This happens until Hamas leaders contact people like me and Egyptian intelligence and ask to send messages to Israel that they do not want to escalate any more. The messages are passed back and forth. Egyptian intelligence receives the firm word of the Hamas prime minister and the heads of the Hamas security that they will impose and enforce a cease-fire on all of the factions, including themselves. Israel demands action, not words, and when Israel observes Palestinian forces enforcing the cease-fire Israel agrees to the Egyptian requests to demonstrate restraint and allow the cease-fire to take hold. Until the next round.
This is the scenario that has repeated itself a dozen times over the past few years. The results are almost always the same – tens of people killed in Gaza, significant damage to property in Israel, enormous costs to the economy in Israel as a result of a shutdown of a large part of the south and about $40,000 for every Iron Dome rocket fired. There are no strategic achievements for either side and both sides admit (at least to themselves) that neither side is interested in escalating the conflict at this time.
There must be a better way. If it is true that both sides see no reason or have no interest to escalate the conflict at this time, we need to find a way to prevent the cycle from repeating itself. The main danger for Israel of escalation is that the rockets fired from Gaza are a statistical weapon. They have no guidance systems. They fall wherever they fall, usually in open spaces, sometimes in the sea and sometimes even in Gaza. But they could fall on a bus, a school or a supermarket. They could cause quite a lot of damage and loss of life.
If the apparent cause of each round is pre-emptive Israeli action against impending attacks from Gaza, which have almost all been non-Hamas driven, there would presumably be a Hamas interest in taking action against those forces which are taking action without Hamas permission, thereby endangering the security of Gaza and its people. If the pre-emptive strike is against a real ticking bomb, e.g. a cell which is about to fire rockets, then this would not be in the category of threats which can wait.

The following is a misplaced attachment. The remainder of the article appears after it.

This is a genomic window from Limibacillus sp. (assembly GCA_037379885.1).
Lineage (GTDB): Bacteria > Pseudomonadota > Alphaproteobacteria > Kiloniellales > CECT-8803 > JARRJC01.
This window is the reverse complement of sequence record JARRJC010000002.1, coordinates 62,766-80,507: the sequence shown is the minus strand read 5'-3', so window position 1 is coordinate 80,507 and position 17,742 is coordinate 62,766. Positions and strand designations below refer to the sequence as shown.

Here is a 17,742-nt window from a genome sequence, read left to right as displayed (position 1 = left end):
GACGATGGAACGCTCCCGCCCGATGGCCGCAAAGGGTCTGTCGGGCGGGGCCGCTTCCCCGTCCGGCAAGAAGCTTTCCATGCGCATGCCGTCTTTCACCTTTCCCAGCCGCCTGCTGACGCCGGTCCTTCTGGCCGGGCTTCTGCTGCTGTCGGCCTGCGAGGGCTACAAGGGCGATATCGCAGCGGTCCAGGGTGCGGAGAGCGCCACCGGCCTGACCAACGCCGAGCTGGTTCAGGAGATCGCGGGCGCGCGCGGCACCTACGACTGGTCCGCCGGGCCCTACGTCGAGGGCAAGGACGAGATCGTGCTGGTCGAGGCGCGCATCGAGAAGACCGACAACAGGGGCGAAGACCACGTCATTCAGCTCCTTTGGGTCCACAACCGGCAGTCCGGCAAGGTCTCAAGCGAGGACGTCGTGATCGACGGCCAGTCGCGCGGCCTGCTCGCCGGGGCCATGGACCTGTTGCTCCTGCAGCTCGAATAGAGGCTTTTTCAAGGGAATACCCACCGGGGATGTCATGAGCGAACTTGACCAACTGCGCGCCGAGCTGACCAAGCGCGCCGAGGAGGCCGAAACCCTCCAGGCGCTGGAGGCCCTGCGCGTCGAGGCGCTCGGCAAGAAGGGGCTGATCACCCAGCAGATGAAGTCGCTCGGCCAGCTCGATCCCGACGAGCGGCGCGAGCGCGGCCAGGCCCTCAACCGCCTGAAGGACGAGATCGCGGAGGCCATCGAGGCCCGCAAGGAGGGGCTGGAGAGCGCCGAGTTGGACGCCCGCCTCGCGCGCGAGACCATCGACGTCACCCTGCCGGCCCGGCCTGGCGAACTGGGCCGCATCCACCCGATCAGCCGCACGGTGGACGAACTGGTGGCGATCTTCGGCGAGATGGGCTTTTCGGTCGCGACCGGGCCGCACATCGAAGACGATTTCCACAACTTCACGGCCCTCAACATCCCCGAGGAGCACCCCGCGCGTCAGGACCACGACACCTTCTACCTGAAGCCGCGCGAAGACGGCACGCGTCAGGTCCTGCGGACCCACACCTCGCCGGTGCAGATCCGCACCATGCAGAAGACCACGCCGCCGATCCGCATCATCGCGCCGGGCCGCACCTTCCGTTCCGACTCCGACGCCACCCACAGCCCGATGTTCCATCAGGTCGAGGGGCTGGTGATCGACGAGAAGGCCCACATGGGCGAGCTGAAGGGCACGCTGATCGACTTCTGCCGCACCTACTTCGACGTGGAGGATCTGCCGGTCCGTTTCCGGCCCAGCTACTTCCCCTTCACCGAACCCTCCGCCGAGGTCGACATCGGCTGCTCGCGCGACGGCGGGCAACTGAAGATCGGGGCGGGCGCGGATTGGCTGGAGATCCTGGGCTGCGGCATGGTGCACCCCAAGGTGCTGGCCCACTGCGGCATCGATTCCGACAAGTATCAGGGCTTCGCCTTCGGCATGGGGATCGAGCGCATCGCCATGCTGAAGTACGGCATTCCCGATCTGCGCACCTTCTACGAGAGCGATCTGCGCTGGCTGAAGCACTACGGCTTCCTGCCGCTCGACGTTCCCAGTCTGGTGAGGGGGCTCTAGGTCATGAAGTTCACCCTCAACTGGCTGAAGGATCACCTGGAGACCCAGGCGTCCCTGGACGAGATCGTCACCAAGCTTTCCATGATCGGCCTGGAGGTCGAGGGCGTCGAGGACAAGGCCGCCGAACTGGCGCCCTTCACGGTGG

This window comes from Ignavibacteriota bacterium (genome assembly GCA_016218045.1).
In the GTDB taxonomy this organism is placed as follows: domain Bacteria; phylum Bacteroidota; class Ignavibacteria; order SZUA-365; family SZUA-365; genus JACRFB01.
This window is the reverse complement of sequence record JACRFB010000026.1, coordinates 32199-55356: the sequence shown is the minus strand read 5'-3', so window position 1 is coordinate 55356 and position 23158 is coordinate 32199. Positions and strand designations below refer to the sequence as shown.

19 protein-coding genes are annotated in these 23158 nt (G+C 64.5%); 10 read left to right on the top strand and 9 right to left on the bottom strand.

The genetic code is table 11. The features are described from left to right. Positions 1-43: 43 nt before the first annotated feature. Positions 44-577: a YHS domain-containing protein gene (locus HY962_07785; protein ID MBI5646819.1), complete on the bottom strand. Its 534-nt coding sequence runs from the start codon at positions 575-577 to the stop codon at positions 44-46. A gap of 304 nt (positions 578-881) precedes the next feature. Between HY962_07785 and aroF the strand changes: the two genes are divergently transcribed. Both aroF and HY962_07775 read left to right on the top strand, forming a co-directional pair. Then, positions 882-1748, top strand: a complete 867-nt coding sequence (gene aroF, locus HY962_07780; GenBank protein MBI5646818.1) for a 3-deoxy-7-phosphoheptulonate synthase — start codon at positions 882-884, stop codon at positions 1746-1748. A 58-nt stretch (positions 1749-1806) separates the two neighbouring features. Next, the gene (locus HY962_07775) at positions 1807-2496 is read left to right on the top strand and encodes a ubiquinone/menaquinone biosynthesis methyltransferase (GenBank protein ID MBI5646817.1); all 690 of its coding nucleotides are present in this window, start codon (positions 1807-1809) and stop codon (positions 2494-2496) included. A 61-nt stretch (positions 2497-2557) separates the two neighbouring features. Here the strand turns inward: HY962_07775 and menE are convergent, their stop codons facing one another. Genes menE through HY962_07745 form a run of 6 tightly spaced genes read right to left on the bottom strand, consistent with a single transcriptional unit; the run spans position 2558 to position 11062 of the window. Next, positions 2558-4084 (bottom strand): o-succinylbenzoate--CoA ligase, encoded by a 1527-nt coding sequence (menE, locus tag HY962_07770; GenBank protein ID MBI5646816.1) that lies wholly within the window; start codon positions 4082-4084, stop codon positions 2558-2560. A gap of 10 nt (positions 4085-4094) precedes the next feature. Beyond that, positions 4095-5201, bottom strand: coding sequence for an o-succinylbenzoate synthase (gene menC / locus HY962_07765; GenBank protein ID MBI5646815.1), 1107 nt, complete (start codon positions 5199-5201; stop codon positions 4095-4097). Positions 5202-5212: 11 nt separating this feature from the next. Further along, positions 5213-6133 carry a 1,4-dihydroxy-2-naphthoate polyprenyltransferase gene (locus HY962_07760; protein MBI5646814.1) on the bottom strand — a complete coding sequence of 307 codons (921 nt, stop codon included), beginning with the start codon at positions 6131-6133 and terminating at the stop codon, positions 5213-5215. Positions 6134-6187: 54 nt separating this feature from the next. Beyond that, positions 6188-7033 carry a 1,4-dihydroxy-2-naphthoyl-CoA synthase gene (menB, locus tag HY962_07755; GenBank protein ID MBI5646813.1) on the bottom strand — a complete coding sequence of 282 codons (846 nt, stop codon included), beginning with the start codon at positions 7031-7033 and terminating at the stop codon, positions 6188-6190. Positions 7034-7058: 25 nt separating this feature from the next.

If, on the other hand, there is Israeli intelligence information about a cell planning an attack or preparing for an attack and there is time to prevent it without Israel killing the perpetrators, it is possible that through the Egyptian intelligence the information can be provided to Hamas along with a set amount of time to deal with the threat. If the threat is not dealt with by Hamas, Israel will deal with it. If the aggressors are simply warned off by Hamas so that they delay the attack for a later time, then obviously the continuing sharing of intelligence information would be foolish.
If Hamas actually takes action and prevents the attack in a decisive way, arrests the cell, confiscates their weapons and punishes them in a public way, then the exercise of developing a mechanism for preventing attacks can be more formalized and institutionalized.
Like most things in the intelligence world, the exercise would not be public and would enable both sides the necessary deniability to their own public.
If the alternative to prevention is another war then everything must be tried and tested to prevent that war.
War should always be our last resort. The rockets must stop but there might be more than one way of making that happen.The writer is the co-chairman of IPCRI, the Israel Palestine Center for Research and Information, a columnist for The Jerusalem Post and the initiator and negotiator of the secret back channel for the release of Gilad Schalit.